Part of Tayside Children’s Hospital at Ninewells in Dundee has been set aside for confirmed and suspected cases in the Angus E. coli O157 outbreak.
NHS Tayside confirmed the move as part of what health chiefs described as an “evolving situation” in which a young girl also remains seriously ill in a Glasgow hospital.
A spokesperson said: “Further testing on a precautionary basis has been carried out on a number of children and adults, however the number of patients now confirmed positive for E. coli O157 remains very low.
“Due to the low number of confirmed cases, we are unable to provide further details to protect patient confidentiality.”
“A very small number of suspected and confirmed cases of E. coli are being managed within a dedicated area of Tayside Children’s Hospital to prevent the spread of infection.
The Courier understands the number in the ward to be around seven.
The spokesperson added: “In response to information provided to parents, a number of children with symptoms have come forward. Many of these children have symptoms which are not related to E. coli, but for reassurance they are being assessed and parents are being provided with the appropriate advice.
“Possible sources and routes of transmission continue to be investigated, including a link to the national E. coli investigation led by Health Protection Scotland.”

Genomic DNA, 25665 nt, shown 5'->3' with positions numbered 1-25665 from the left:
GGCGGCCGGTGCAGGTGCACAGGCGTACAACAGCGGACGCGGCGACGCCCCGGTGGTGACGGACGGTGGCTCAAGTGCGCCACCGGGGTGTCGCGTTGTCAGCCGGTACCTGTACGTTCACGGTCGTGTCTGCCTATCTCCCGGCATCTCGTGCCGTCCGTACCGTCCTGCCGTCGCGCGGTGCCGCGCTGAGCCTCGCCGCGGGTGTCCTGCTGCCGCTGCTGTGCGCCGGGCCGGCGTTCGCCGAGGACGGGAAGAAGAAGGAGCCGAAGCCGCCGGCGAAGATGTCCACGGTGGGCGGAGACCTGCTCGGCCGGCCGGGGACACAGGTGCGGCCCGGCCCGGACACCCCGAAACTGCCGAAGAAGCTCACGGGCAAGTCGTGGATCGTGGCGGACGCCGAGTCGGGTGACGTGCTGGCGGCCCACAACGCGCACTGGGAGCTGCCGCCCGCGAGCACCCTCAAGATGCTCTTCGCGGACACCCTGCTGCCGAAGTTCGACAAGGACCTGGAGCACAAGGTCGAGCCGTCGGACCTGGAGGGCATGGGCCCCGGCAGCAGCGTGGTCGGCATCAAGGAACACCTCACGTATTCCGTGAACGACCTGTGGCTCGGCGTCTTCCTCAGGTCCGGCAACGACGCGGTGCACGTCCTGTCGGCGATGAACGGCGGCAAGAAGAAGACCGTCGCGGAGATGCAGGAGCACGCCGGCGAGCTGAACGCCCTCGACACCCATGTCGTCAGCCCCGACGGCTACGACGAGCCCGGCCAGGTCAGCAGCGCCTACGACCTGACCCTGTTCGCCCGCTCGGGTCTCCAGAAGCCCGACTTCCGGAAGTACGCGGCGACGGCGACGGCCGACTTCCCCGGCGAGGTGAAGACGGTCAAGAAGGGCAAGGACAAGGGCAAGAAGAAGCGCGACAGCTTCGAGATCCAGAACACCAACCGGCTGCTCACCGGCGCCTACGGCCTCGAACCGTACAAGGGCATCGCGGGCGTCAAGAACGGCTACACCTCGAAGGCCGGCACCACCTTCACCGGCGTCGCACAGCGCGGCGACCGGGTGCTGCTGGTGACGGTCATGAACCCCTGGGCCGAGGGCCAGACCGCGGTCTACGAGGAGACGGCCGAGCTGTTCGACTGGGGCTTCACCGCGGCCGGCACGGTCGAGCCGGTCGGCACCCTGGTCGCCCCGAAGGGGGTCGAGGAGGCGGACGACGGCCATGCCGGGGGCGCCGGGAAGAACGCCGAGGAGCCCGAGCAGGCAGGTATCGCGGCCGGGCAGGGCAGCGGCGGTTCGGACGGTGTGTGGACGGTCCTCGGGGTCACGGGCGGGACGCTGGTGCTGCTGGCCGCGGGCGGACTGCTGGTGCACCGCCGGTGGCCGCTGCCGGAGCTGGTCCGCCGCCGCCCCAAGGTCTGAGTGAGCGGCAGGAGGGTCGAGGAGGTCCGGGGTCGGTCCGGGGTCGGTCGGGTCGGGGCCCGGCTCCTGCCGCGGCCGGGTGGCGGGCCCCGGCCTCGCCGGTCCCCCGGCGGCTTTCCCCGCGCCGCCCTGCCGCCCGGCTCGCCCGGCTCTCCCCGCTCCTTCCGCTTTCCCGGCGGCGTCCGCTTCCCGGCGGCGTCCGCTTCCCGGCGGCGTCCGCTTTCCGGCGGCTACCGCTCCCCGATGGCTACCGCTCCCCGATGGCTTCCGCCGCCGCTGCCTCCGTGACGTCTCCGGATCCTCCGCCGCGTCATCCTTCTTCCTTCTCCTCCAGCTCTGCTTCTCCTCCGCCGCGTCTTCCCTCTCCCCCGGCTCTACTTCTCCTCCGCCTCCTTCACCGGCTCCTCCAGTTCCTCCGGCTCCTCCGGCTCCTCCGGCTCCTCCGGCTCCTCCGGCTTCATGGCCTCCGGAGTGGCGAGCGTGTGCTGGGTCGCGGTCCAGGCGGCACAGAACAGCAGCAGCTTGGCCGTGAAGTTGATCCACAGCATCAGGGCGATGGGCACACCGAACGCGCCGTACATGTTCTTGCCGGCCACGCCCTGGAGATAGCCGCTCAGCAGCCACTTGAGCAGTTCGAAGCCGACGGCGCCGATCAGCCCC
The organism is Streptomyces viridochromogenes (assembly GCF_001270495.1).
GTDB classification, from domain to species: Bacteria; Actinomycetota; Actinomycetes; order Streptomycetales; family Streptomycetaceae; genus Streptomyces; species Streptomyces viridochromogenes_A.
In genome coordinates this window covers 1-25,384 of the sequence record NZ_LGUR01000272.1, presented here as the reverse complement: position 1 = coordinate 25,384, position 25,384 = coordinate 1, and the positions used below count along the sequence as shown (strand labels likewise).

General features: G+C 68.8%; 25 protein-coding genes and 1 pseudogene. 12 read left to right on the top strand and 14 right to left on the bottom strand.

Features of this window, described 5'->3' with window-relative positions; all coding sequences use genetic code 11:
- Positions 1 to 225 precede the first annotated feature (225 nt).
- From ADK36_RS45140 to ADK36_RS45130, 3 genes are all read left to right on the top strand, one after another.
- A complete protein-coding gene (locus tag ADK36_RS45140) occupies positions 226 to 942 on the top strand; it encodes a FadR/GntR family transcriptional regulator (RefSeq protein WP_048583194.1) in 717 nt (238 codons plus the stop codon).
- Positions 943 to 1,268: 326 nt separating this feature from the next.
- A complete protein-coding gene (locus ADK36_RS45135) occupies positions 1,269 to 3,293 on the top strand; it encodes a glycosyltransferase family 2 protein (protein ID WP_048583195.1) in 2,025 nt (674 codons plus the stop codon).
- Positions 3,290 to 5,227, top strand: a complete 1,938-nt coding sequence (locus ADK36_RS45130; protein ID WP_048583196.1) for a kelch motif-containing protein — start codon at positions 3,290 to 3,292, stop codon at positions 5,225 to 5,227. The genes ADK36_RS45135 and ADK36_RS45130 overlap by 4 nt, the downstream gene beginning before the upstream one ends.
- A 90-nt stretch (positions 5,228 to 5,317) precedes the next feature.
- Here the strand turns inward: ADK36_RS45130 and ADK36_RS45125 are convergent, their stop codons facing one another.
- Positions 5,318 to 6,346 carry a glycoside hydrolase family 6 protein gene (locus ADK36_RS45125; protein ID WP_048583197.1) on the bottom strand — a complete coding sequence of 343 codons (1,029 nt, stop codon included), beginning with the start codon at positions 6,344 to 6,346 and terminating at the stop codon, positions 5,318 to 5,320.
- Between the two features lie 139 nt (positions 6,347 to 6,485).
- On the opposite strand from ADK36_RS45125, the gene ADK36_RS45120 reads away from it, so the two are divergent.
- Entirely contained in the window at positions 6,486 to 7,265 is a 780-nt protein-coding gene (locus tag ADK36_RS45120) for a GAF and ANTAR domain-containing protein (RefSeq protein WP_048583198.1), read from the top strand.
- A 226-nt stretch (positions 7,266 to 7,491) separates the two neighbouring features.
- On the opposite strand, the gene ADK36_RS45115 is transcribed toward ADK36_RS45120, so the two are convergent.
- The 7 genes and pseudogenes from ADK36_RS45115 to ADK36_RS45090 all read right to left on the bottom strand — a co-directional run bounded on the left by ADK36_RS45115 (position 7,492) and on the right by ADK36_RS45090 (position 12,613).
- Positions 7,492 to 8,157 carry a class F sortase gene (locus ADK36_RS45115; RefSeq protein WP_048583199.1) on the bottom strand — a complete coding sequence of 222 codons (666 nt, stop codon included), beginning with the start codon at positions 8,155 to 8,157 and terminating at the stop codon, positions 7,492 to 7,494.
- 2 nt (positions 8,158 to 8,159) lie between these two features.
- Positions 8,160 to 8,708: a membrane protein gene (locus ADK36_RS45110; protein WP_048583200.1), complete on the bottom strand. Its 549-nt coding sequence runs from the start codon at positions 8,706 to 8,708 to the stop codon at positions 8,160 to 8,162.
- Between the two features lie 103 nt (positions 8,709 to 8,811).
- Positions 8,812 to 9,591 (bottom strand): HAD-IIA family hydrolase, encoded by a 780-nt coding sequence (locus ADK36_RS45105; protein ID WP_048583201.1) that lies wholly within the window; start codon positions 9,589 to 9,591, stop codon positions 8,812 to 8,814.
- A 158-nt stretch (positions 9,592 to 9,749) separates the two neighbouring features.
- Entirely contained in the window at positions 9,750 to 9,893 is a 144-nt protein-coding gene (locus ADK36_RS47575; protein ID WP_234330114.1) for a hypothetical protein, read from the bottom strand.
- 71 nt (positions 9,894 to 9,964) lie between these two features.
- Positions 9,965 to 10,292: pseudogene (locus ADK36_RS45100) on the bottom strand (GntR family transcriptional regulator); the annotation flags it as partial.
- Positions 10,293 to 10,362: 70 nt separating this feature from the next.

NHS Tayside Consultant in Public Health Medicine Dr Jackie Hyland said, “This is an evolving situation.
“Members of the community are understandably concerned and have provided tremendous support in trying to minimise spread of infection and identify a possible source.
“The cases and contacts have now been identified and children should now be attending school or nursery unless they are symptomatic or have been formally excluded by the Health Protection Team.
“We are working very closely with our partners Angus Council, the local school and playgroup, to ensure everything has been done to prevent the spread of infection. This has included additional cleaning at those premises.
“The Incident Management Team (IMT), which includes representatives from NHS Tayside, Angus Council, Health Protection Scotland, primary care, laboratory services and paediatric services, has been working hard to ensure all those affected and those who are considered at risk have been identified, assessed and have received the appropriate medical treatment and advice from primary and secondary care clinicians.
“The community should be reassured that the risk to the general public remains low.
“Members of NHS Tayside’s Health Protection Team also visited Carnoustie Medical Practice today to provide further reassurance to local parents and remind people that there is a dedicated helpline available every day between 8am and 10pm.
“Anyone who has questions or would like further information can call the helpline number on 0800 028 2816.
“The local IMT continues to meet every day to keep the situation under review and decide further actions, if necessary. The team will issue regular updates to the community.”
The Peter Pan playgroup at the centre of the Angus investigation remains closed.
The health authority said: “Once there is no longer a risk of infection, the dedicated Incident Management Team, which includes representatives from NHS Tayside and Angus Council, will make a recommendation about the playgroup reopening.
“The IMT are in daily contact with the playgroup manager.”